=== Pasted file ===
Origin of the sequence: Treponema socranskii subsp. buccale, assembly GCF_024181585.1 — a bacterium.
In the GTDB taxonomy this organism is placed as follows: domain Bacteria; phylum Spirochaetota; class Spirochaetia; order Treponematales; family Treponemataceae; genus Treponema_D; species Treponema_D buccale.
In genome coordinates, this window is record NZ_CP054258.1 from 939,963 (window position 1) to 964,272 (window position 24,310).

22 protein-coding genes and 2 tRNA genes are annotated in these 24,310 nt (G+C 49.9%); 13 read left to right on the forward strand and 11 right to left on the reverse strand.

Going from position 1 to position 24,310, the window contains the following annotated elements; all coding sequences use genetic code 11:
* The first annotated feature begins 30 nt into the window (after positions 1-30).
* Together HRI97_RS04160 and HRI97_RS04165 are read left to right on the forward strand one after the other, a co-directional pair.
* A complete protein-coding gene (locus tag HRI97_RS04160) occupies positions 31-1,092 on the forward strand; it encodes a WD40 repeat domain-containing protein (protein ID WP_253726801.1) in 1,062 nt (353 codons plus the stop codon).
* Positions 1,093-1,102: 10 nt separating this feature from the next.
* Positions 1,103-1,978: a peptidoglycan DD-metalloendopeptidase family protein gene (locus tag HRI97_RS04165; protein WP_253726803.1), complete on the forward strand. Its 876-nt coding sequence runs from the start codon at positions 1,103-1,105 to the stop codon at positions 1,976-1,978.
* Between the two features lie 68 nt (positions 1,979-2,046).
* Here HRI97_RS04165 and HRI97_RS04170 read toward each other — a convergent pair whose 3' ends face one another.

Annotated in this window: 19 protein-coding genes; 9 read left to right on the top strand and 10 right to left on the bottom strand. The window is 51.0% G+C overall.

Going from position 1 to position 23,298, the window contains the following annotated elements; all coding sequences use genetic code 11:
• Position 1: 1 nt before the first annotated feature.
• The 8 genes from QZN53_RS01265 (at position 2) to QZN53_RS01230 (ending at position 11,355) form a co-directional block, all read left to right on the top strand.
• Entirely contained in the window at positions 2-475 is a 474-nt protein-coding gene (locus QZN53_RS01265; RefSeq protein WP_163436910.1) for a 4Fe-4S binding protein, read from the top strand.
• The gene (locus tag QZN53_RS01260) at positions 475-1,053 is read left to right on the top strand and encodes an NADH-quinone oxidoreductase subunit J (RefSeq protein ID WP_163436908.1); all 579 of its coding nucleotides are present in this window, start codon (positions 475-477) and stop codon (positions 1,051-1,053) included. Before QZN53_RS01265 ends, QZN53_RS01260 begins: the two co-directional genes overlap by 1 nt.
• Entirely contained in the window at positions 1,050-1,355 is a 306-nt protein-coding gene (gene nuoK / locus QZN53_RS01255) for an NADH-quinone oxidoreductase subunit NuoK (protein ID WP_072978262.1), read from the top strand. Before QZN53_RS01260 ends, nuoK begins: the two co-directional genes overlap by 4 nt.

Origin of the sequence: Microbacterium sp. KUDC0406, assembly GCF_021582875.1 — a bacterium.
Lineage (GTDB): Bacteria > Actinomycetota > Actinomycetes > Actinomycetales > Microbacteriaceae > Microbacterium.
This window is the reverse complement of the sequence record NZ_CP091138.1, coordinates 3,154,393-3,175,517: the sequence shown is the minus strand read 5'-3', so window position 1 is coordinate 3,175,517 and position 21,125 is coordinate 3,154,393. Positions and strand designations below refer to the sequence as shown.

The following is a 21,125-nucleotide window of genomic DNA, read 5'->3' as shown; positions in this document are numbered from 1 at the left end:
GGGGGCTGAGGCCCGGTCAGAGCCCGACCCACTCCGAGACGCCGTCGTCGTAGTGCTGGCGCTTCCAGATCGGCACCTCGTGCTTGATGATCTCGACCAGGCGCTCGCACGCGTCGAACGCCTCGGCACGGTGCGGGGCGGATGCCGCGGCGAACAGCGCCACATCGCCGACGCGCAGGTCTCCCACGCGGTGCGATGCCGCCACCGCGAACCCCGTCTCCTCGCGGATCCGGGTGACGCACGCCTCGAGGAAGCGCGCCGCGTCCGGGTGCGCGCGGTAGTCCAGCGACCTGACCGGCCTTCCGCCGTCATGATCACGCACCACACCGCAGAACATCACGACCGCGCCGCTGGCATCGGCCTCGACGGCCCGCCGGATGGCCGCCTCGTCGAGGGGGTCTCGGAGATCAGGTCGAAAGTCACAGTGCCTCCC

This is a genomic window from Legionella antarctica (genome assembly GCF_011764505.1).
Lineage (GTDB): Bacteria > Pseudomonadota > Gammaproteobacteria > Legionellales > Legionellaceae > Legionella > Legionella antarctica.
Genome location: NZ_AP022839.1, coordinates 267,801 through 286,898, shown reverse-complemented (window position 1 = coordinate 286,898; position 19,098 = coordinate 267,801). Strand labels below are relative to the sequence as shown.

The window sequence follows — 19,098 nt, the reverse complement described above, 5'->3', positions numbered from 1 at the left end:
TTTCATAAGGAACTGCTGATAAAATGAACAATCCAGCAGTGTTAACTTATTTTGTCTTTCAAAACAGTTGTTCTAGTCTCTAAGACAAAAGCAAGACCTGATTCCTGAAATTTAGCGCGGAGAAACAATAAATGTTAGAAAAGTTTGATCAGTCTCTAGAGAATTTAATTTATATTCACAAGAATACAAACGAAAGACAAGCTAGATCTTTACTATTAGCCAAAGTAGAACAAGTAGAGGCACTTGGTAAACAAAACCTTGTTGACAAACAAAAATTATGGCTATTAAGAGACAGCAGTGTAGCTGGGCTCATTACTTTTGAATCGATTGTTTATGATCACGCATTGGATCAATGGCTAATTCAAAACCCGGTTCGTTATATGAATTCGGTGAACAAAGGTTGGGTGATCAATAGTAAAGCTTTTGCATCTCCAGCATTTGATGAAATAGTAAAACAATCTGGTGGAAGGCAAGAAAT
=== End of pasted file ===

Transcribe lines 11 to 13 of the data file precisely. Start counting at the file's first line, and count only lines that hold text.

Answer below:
* Between the two features lie 68 nt (positions 1,979-2,046).
* Here HRI97_RS04165 and HRI97_RS04170 read toward each other — a convergent pair whose 3' ends face one another.

Annotated in this window: 19 protein-coding genes; 9 read left to right on the top strand and 10 right to left on the bottom strand. The window is 51.0% G+C overall.